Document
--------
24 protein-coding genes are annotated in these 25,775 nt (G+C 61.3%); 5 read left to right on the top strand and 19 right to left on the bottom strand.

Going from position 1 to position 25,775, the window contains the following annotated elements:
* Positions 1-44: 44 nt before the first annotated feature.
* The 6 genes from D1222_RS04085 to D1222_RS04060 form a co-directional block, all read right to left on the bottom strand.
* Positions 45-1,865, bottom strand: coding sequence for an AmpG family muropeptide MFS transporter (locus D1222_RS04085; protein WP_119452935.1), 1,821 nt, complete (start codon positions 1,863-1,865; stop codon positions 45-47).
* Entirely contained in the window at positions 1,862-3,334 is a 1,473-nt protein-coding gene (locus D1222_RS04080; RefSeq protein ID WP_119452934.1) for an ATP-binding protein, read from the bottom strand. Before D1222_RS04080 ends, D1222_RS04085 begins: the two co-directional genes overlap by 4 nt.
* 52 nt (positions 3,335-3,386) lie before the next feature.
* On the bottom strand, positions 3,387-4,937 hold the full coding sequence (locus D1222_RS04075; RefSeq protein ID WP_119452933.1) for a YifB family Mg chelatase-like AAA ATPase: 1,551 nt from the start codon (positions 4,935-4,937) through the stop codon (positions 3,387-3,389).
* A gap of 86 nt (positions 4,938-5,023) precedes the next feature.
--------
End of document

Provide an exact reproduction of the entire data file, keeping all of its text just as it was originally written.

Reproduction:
24 protein-coding genes are annotated in these 25,775 nt (G+C 61.3%); 5 read left to right on the top strand and 19 right to left on the bottom strand.

Going from position 1 to position 25,775, the window contains the following annotated elements:
* Positions 1-44: 44 nt before the first annotated feature.
* The 6 genes from D1222_RS04085 to D1222_RS04060 form a co-directional block, all read right to left on the bottom strand.
* Positions 45-1,865, bottom strand: coding sequence for an AmpG family muropeptide MFS transporter (locus D1222_RS04085; protein WP_119452935.1), 1,821 nt, complete (start codon positions 1,863-1,865; stop codon positions 45-47).
* Entirely contained in the window at positions 1,862-3,334 is a 1,473-nt protein-coding gene (locus D1222_RS04080; RefSeq protein ID WP_119452934.1) for an ATP-binding protein, read from the bottom strand. Before D1222_RS04080 ends, D1222_RS04085 begins: the two co-directional genes overlap by 4 nt.
* 52 nt (positions 3,335-3,386) lie before the next feature.
* On the bottom strand, positions 3,387-4,937 hold the full coding sequence (locus D1222_RS04075; RefSeq protein ID WP_119452933.1) for a YifB family Mg chelatase-like AAA ATPase: 1,551 nt from the start codon (positions 4,935-4,937) through the stop codon (positions 3,387-3,389).
* A gap of 86 nt (positions 4,938-5,023) precedes the next feature.